Preserving the Future’s Creative Raw Material in the Public Domain

James Boyle believes in the public domain enough to give away his new book there. You can acquire The Public Domain: Enclosing the Commons of the Mind in the conventional way, buying it from a book store. And you can download it as a PDF. He knows that giving it away on a Ritz cracker isn’t likely to put a dent in the book’s sales, because reading a 338-page PDF isn’t the first choice of most readers. Before the advent of tagged PDF, it would have been anathema to blind readers, too. But the giveaway gesture extends the book’s fungible possibilities, including immediate accessibility, so I tried downloading it. I have more to say about the PDF process below.  Despite the technical hassles, I now have a free, listenable copy of the book to work with as I may. Producing a book accessible to blind readers probably wasn’t one of Boyle’s motives when he decided to release it in the public domain, but it was an effortless, built-in consequence. It’s an excellent example of what I mean when I talk about re-imagining accessibility.

Boyle talks about the perils of over-extending copyright in an interview with On The Media:

…what we’re doing is neglecting the flip side, the public domain, the raw material for the future, what the next artist, the next writer, the next painter, the next software coder is going to build on. You can’t make a house without bricks. You can’t build culture or science without the public domain.

Read the transcript or listen here:

A note on downloading: Boyle’s book is available as a 1.5MB PDF at When I clicked on the download link, it opened the PDF in my browser instead of in Acrobat 8 Pro. Then my screenreader seized up and the computer crashed. I tried it again and determined that the file was indeed tagged PDF, readable in ZoomText. But the crash and burn scenario repeated when I tried to save the file from the browser. Eventually I retrieved the file through the “Create PDF” function in Acrobat 8 Pro, rather than trying to open it in a browser.  So, blind readers beware. It may take some finesse to get this one in a stable form.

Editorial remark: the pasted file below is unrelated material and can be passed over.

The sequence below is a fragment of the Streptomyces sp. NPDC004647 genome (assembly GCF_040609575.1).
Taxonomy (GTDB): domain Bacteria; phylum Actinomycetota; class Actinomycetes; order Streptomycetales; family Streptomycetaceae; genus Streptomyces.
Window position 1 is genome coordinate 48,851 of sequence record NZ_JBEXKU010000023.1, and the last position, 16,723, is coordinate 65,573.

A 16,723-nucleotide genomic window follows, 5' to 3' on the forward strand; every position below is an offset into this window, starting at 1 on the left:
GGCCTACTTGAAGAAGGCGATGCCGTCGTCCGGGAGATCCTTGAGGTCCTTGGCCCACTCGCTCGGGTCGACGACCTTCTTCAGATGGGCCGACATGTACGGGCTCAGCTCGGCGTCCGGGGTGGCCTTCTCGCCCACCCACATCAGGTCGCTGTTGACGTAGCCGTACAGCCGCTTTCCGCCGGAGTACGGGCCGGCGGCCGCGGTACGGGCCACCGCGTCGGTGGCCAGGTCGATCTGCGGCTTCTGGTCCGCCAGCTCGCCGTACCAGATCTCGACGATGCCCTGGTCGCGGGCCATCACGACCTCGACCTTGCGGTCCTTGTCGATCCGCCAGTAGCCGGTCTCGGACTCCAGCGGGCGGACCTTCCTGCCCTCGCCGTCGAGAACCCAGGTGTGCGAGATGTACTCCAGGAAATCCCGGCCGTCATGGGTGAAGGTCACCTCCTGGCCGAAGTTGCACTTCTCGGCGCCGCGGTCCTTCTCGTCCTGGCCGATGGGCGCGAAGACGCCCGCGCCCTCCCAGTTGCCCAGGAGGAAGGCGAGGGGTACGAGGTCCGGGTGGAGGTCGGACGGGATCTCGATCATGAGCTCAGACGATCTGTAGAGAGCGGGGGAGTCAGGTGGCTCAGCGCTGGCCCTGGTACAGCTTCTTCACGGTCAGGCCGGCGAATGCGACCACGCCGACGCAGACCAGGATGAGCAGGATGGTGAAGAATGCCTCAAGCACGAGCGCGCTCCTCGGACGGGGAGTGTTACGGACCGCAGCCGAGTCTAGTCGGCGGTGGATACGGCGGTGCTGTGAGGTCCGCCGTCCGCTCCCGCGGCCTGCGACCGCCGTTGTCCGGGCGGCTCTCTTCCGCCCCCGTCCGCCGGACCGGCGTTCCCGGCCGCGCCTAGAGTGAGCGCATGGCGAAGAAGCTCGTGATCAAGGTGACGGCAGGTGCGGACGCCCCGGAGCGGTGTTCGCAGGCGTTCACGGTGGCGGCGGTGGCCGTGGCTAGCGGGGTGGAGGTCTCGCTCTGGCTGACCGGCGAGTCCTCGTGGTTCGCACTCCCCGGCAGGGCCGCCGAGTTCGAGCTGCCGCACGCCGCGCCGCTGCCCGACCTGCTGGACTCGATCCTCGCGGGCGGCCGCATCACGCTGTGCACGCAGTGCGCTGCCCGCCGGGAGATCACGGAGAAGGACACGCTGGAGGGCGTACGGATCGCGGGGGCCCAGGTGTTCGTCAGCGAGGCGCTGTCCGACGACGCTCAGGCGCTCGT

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4 Responses to Preserving the Future’s Creative Raw Material in the Public Domain

  1. jb says:

    Dear Mr. Willis, James Boyle here. This made my day. Actually wearing my other hat (I am the chair of Creative Commons) reimagining access is exactly what we had in mind when we thought of people using Creative Commons licenses but this particular use wasn’t one I had thought of and I am delighted it was of use. Please advise as to other formats I should make the book available in that would make it easier for blind readers — I’ll also pass the information on to the Creative Commons community. And I’ve put in a new pdf on the site (without some of the fancy features that the newer versions of Acrobat embed) Let me know if it no longer crashes your browser. Hope you enjoy the book!
    best wishes, James

  2. Mark Willis says:

    Dear James,

    I’ve written about a lot of books on this blog. You are the first author to make contact. Thanks so much for your approach to reader engagement and accessibility.

    I am still working out a process I call “making peace with PDF.” Adobe has come a long way in addressing the accessibility needs of blind readers, so I’m not convinced that the PDF is to blame for my browser crashing. The problem seems to involve the way my screenreader manages or mismanages memory. I will try the new PDF version on your site and let you know how it works. A plain text file would be the most accessible format for the widest range of blind readers, but it would not have the navigation features now available in tagged PDF.

    I ordered a print copy of your book, and look forward to having it at hand when I begin to read the PDF. For this reader, at least, commercial publishing and Creative Commons are very simpatico.


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